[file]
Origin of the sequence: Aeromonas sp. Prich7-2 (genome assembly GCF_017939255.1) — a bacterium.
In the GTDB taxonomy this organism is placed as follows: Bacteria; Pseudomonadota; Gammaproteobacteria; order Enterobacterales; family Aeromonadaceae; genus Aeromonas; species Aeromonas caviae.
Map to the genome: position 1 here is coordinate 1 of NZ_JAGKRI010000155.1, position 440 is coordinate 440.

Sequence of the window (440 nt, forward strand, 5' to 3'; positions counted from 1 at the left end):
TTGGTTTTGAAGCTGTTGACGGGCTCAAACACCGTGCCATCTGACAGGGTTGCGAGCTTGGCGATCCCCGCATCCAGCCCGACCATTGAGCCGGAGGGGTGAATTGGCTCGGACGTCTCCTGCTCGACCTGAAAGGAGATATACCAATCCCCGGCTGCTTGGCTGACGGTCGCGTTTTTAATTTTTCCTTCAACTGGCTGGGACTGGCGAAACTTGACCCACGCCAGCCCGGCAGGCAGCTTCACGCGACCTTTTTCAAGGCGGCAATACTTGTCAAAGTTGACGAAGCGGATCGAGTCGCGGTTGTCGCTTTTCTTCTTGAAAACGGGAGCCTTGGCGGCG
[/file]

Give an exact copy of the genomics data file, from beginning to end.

Origin of the sequence: Aeromonas sp. Prich7-2 (genome assembly GCF_017939255.1) — a bacterium.
In the GTDB taxonomy this organism is placed as follows: Bacteria; Pseudomonadota; Gammaproteobacteria; order Enterobacterales; family Aeromonadaceae; genus Aeromonas; species Aeromonas caviae.
Map to the genome: position 1 here is coordinate 1 of NZ_JAGKRI010000155.1, position 440 is coordinate 440.

Sequence of the window (440 nt, forward strand, 5' to 3'; positions counted from 1 at the left end):
TTGGTTTTGAAGCTGTTGACGGGCTCAAACACCGTGCCATCTGACAGGGTTGCGAGCTTGGCGATCCCCGCATCCAGCCCGACCATTGAGCCGGAGGGGTGAATTGGCTCGGACGTCTCCTGCTCGACCTGAAAGGAGATATACCAATCCCCGGCTGCTTGGCTGACGGTCGCGTTTTTAATTTTTCCTTCAACTGGCTGGGACTGGCGAAACTTGACCCACGCCAGCCCGGCAGGCAGCTTCACGCGACCTTTTTCAAGGCGGCAATACTTGTCAAAGTTGACGAAGCGGATCGAGTCGCGGTTGTCGCTTTTCTTCTTGAAAACGGGAGCCTTGGCGGCG